To collect email, SMS, and web push subscriptions on your store, you can trigger the

Opt-in flow. The Opt-in flow can be configured in the dashboard. To initiate the Opt-in flow in your headless store, you can execute the following code.

if (window.pushowl) {
window.pushowl.trigger('showWidget', {
type: 'optinFlows',

STEP 4: Trigger only push notification permission prompt

At any point, when you want to trigger the only push notification permission prompt, you can execute either of the following code snippets depending on whether you want a browser prompt or a custom prompt.

Browser prompt:

window.pushowl.trigger("getCurrentPermission").then((permission) => {
if (permission !== "default") return;
window.pushowl.trigger("showWidget", { type: "browserPrompt", });

Custom prompt:

window.pushowl.trigger("getCurrentPermission").then((permission) => {
if (permission !== "default") return;
window.pushowl.trigger("showWidget", {
type: "customPrompt",
title: "Lets get you offers!",
description: "Subscribe to get amazing offers",
yesButton: { label: "Subscribe" },
noButton: { label: "Later" },
logo: "image url here",
position: { default: "top-left", mobile: "bottom" },
overlay: { enabled: false }

Custom Prompt Configuration

Whenever this script executes, the prompt will show up and your website visitors can subscribe to your store. That means you are now ready to send them campaigns to notify them about sales, discount coupons, etc.

IMPORTANT: If you were not able to host the service worker file mentioned in Step 2, you should go the custom prompt way. Otherwise, a popup showing a native browser prompt would show up out of nowhere and the user would have no context. So it is better to show a custom prompt first to set context which would then show the popup to get actual permission. For more details, read Step 2.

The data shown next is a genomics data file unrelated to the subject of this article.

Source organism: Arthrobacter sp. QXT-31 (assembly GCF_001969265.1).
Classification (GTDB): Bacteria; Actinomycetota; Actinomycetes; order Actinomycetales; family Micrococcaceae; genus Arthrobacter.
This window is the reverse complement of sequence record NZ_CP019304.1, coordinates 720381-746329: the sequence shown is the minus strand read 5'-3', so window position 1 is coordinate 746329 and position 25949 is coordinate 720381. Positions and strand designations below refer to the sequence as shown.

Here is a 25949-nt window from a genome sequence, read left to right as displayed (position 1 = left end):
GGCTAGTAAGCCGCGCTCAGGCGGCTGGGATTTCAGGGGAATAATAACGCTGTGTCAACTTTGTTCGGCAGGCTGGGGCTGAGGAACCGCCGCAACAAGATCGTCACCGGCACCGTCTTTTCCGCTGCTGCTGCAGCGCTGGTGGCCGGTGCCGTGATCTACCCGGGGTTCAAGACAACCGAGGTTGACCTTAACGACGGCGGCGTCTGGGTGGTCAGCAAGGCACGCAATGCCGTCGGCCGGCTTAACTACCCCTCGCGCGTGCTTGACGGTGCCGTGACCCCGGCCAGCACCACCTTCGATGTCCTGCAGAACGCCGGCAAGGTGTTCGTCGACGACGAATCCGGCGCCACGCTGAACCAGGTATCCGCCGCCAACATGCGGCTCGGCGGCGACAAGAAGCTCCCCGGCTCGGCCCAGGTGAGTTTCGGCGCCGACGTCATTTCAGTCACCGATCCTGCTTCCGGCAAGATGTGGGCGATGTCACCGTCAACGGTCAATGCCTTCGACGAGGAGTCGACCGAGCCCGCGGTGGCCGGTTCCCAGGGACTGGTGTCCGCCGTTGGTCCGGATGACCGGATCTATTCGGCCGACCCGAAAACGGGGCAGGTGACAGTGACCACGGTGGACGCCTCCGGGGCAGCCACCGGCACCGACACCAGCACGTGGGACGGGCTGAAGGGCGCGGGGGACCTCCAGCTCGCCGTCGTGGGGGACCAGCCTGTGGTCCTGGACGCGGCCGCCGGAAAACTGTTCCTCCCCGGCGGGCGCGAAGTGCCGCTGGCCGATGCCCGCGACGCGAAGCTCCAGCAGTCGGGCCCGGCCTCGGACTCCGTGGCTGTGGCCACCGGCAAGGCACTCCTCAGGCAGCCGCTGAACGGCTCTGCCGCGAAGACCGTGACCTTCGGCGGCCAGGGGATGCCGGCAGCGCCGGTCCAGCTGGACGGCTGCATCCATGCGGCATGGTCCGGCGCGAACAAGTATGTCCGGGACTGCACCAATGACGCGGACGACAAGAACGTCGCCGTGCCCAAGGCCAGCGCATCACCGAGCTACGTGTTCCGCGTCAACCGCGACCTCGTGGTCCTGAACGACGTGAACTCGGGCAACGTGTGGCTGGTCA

STEP 5: Abandoned Cart Recovery automation

To make Abandoned Cart Recovery automation work on your store, you need to first be able to detect when the cart updates. When you can do so, upon every cart update you need to trigger another API to sync your cart to the PushOwl backend, like so:

const cart = {
checkoutToken|token: <replace_with_token>,
items: [
{ variantId: 2323, productId: 34343, quantity: 3 },
{ variantId: 23, productId: 1943, quantity: 1},
window.pushowl.trigger('syncCart', cart)

As you'll notice in the code above, the cart object needs to be in the specified structure:

  1. You should pass either token (cart token) or checkoutToken (checkout token) - whatever you can get.

  2. A list of items with each item as an object having productId, variantId and quantity. Note that the productId and variantId need to be the numeric IDs (3483274) as number data type and not the guid (guid://shopify/product/34234).

STEP 6: Syncing the checkout token (OPTIONAL)

Note: Before proceeding this step, ensure that your storefront and checkout page is on the same domain. If that is not the case, please send the token as recommended in step 4.

This is an optional step. In many stores, we don't get any token during cart updates. It is only at the time of actual checkout that we get a checkout token. If your store behaves that way, then while syncing the cart in the above step, you can skip the token in the cart object. And when you actually get the checkout token, you can sync it to the PushOwl backend like so:

window.pushowl.trigger('setCheckoutId', checkoutId)

And there you have your Abandoned Cart Recovery automation working!